What to Expect at Physical Therapy

Medically Reviewed By William C. Lloyd III, MD, FACS
Was this helpful?

Physical therapy (PT) is part of a treatment plan for many people dealing with an injury or illness. The goal is to help you move better so you can do what you need to do day-to-day.

During PT, you'll work with physical therapists. They're licensed healthcare providers. They use exercise and other techniques to help you recover from a health condition that's limiting your movement or your health and wellness.

Physical therapy is not one-size-fits-all. What you'll do in PT will depend on the type of health condition you have. Your overall health and fitness will make a difference, too. You may get therapy a few times a week or a few times a month. People recovering from an injury or surgery may have PT for a set number of weeks or months. Those who have a long-term condition may have it for years.

Where to Get Physical Therapy

Physical therapy happens in many places. You might start while you're in the hospital and change location as your condition improves. Some people have physical therapy at home. Places that offer PT include:

  • Physical therapists' offices

  • Outpatient clinics

  • Workplaces and schools

  • Fitness centers

  • Nursing homes

  • Rehabilitation centers

Your First Appointment

Your physical therapist will get to know you and your condition during your first visit, which may last about an hour. The therapist will probably ask many questions and do a complete evaluation. The therapist may:

  • Ask about your medical history.

  • Ask about your lifestyle.

  • Ask how your condition affects your day-to-day life.

  • Do a physical exam.

  • Test and measure your strength and movement.

  • Watch you walk or do other activities.

  • Talk with you about what you want to get from treatment.

The therapist will then make a plan to fit your needs and goals. The plan may include PT sessions with him or her as well as exercises for you to do at home.

Goals of treatment may include:

  • Maintain or improve your physical ability.

  • Restore abilities you've lost.

  • Reduce pain.

  • Learn how to use your abilities in the best ways.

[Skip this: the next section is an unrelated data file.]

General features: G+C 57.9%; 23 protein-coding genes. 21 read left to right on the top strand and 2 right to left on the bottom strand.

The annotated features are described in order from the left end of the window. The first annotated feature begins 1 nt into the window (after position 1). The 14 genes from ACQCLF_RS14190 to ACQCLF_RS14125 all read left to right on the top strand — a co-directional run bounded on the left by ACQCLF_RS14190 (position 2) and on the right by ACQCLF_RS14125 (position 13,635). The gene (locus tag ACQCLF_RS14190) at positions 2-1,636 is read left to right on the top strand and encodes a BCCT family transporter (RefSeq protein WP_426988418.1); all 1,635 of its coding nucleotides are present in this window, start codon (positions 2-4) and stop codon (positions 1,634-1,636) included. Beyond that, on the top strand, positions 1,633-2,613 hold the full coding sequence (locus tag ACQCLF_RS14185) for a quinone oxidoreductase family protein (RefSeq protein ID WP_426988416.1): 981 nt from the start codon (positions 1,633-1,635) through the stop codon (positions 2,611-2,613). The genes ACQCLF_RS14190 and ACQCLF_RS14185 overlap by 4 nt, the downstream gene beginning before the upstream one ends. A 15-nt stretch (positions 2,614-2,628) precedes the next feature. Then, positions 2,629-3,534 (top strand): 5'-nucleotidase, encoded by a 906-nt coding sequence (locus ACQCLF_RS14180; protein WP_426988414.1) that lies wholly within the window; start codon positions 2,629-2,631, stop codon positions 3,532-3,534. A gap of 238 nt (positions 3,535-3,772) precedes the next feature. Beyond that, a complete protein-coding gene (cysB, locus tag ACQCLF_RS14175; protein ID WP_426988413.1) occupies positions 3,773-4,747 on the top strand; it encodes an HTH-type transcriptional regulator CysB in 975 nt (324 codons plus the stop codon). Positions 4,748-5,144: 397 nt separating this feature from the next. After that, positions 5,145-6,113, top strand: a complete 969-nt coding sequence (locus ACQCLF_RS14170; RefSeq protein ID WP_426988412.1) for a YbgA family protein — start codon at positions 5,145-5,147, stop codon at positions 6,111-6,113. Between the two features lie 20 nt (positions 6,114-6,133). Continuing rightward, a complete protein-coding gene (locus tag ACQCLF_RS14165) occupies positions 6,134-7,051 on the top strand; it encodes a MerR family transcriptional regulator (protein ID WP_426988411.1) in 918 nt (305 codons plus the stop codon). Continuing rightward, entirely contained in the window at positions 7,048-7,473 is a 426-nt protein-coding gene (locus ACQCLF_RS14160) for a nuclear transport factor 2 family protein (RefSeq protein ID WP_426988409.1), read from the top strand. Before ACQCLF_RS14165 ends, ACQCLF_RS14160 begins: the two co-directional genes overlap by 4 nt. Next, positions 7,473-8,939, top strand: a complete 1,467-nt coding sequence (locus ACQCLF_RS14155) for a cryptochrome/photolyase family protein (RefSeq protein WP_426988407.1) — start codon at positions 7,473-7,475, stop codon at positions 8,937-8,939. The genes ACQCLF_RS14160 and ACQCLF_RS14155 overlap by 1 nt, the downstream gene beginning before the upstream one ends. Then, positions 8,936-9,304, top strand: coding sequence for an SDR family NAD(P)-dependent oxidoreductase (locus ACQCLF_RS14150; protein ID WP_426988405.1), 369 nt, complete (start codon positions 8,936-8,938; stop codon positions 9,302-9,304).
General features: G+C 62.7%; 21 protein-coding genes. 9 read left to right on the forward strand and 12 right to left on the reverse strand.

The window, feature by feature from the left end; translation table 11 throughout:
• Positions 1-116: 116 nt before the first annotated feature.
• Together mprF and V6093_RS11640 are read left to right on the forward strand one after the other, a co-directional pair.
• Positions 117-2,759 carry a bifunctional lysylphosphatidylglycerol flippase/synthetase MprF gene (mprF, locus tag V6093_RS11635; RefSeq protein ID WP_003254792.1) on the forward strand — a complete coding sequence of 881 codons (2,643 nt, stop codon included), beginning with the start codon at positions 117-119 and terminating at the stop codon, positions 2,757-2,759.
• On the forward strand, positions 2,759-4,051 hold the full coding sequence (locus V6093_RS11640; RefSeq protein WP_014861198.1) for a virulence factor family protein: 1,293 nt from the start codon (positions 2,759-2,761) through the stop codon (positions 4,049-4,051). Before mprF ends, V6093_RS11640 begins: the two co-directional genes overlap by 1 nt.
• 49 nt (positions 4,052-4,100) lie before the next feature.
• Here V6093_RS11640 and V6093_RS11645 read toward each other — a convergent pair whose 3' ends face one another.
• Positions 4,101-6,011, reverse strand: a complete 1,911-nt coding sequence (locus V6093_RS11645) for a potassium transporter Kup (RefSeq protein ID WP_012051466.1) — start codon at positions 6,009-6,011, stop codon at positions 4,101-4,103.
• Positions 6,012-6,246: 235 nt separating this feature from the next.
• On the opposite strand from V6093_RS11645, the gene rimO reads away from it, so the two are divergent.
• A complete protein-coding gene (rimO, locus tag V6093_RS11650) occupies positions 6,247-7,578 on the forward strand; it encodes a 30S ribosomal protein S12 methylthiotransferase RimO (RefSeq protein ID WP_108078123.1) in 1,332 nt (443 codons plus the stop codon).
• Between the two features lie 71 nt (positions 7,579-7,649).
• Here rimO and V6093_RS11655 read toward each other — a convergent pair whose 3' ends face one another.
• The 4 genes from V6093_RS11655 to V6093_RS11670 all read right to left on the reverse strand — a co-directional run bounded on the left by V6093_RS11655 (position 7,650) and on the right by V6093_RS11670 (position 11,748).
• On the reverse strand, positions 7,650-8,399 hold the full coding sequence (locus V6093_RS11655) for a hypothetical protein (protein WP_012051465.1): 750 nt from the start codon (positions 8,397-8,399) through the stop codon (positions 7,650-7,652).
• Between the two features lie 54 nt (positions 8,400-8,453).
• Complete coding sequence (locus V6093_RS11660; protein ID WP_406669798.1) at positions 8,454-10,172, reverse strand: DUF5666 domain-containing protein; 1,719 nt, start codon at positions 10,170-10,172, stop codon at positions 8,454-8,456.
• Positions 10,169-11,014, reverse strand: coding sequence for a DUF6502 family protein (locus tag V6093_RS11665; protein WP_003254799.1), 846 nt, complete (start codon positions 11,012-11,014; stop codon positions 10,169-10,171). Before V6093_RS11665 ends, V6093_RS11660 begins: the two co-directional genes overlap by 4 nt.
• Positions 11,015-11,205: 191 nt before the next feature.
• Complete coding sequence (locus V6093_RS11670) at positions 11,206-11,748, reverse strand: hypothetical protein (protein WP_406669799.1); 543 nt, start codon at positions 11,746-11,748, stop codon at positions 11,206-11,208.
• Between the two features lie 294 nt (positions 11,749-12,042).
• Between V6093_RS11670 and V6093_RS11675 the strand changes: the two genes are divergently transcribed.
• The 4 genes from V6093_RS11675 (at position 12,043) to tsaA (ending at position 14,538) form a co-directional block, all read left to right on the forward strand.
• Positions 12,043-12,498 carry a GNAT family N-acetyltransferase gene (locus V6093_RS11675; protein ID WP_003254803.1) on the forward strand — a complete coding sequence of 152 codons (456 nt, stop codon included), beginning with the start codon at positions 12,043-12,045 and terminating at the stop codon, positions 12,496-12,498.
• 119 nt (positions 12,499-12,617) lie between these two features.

• Prevent future problems and injury.

  • Improve your quality of life.

Types of Treatment

There are many type of physical therapy treatments. Yours will depend on your evaluation. Common types of treatment include:

  • Doing exercises to increase range of movement

  • Doing exercises to make you stronger

  • Having a therapist move your body

  • Learning to use aids such as crutches, braces or splints

  • Using heat or cold treatments

  • Getting massage treatment

  • Getting electrical stimulation

  • Exercising in a pool or tub

  • Using exercise or movement machines

  • Getting sound wave treatments (ultrasound)

  • Getting balance training

Next Steps

Your therapist will monitor your progress over time. He or she will adjust your plan as you reach treatment goals or your needs change. Routine appointments typically last 30 to 60 minutes depending on the treatments you have. You will most likely be given a printed sheet of exercises, stretches, and strength training to perform at home, on your own time.

At each visit, be prepared to share how you are feeling, how the “homework” is going, and questions or concerns you may have. The more open and forthcoming you are about your treatment, the better your chances of success.

Was this helpful?
Medical Reviewer: William C. Lloyd III, MD, FACS
Last Review Date: 2020 Oct 23
View All Physical Therapy Articles
THIS TOOL DOES NOT PROVIDE MEDICAL ADVICE. It is intended for informational purposes only. It is not a substitute for professional medical advice, diagnosis or treatment. Never ignore professional medical advice in seeking treatment because of something you have read on the site. If you think you may have a medical emergency, immediately call your doctor or dial 911.

  1. Role of Physical Therapist. American Physical Therapy Association. http://www.apta.org/PTCareers/RoleofaPT/

  2. Physical Therapy for Arthritis. Arthritis Foundation. http://www.arthritis.org/living-with-arthritis/treatments/natural/other-therapies/what-is-physical-t...

  3. Preparing for Your Visit with a Physical Therapist. American Physical Therapy Association. http://www.moveforwardpt.com/resources/prepare.aspx

  4. About Physical Therapist Careers. American Physical Therapy Association. http://www.apta.org/PTCareers/Overview/